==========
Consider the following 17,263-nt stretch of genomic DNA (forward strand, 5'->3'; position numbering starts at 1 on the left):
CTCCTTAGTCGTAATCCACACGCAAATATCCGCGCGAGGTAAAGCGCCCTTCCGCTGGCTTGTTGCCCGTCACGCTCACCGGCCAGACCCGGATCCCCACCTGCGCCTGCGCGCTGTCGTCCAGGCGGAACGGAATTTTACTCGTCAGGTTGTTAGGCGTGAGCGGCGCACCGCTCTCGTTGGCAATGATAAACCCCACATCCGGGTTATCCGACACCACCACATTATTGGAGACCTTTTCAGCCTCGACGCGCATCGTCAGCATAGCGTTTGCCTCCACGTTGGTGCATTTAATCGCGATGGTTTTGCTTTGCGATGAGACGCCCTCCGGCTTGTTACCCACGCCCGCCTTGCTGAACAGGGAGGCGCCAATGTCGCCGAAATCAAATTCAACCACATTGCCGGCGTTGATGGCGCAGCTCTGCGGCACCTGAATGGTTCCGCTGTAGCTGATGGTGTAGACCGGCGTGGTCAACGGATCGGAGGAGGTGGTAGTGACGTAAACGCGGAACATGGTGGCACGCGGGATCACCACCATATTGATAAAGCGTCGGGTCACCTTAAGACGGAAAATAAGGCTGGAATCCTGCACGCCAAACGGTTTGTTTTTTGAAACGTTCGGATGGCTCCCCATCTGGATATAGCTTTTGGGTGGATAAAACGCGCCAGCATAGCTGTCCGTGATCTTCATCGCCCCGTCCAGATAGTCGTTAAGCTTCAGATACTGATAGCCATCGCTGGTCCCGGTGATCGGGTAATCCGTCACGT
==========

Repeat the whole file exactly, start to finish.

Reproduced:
Consider the following 17,263-nt stretch of genomic DNA (forward strand, 5'->3'; position numbering starts at 1 on the left):
CTCCTTAGTCGTAATCCACACGCAAATATCCGCGCGAGGTAAAGCGCCCTTCCGCTGGCTTGTTGCCCGTCACGCTCACCGGCCAGACCCGGATCCCCACCTGCGCCTGCGCGCTGTCGTCCAGGCGGAACGGAATTTTACTCGTCAGGTTGTTAGGCGTGAGCGGCGCACCGCTCTCGTTGGCAATGATAAACCCCACATCCGGGTTATCCGACACCACCACATTATTGGAGACCTTTTCAGCCTCGACGCGCATCGTCAGCATAGCGTTTGCCTCCACGTTGGTGCATTTAATCGCGATGGTTTTGCTTTGCGATGAGACGCCCTCCGGCTTGTTACCCACGCCCGCCTTGCTGAACAGGGAGGCGCCAATGTCGCCGAAATCAAATTCAACCACATTGCCGGCGTTGATGGCGCAGCTCTGCGGCACCTGAATGGTTCCGCTGTAGCTGATGGTGTAGACCGGCGTGGTCAACGGATCGGAGGAGGTGGTAGTGACGTAAACGCGGAACATGGTGGCACGCGGGATCACCACCATATTGATAAAGCGTCGGGTCACCTTAAGACGGAAAATAAGGCTGGAATCCTGCACGCCAAACGGTTTGTTTTTTGAAACGTTCGGATGGCTCCCCATCTGGATATAGCTTTTGGGTGGATAAAACGCGCCAGCATAGCTGTCCGTGATCTTCATCGCCCCGTCCAGATAGTCGTTAAGCTTCAGATACTGATAGCCATCGCTGGTCCCGGTGATCGGGTAATCCGTCACGT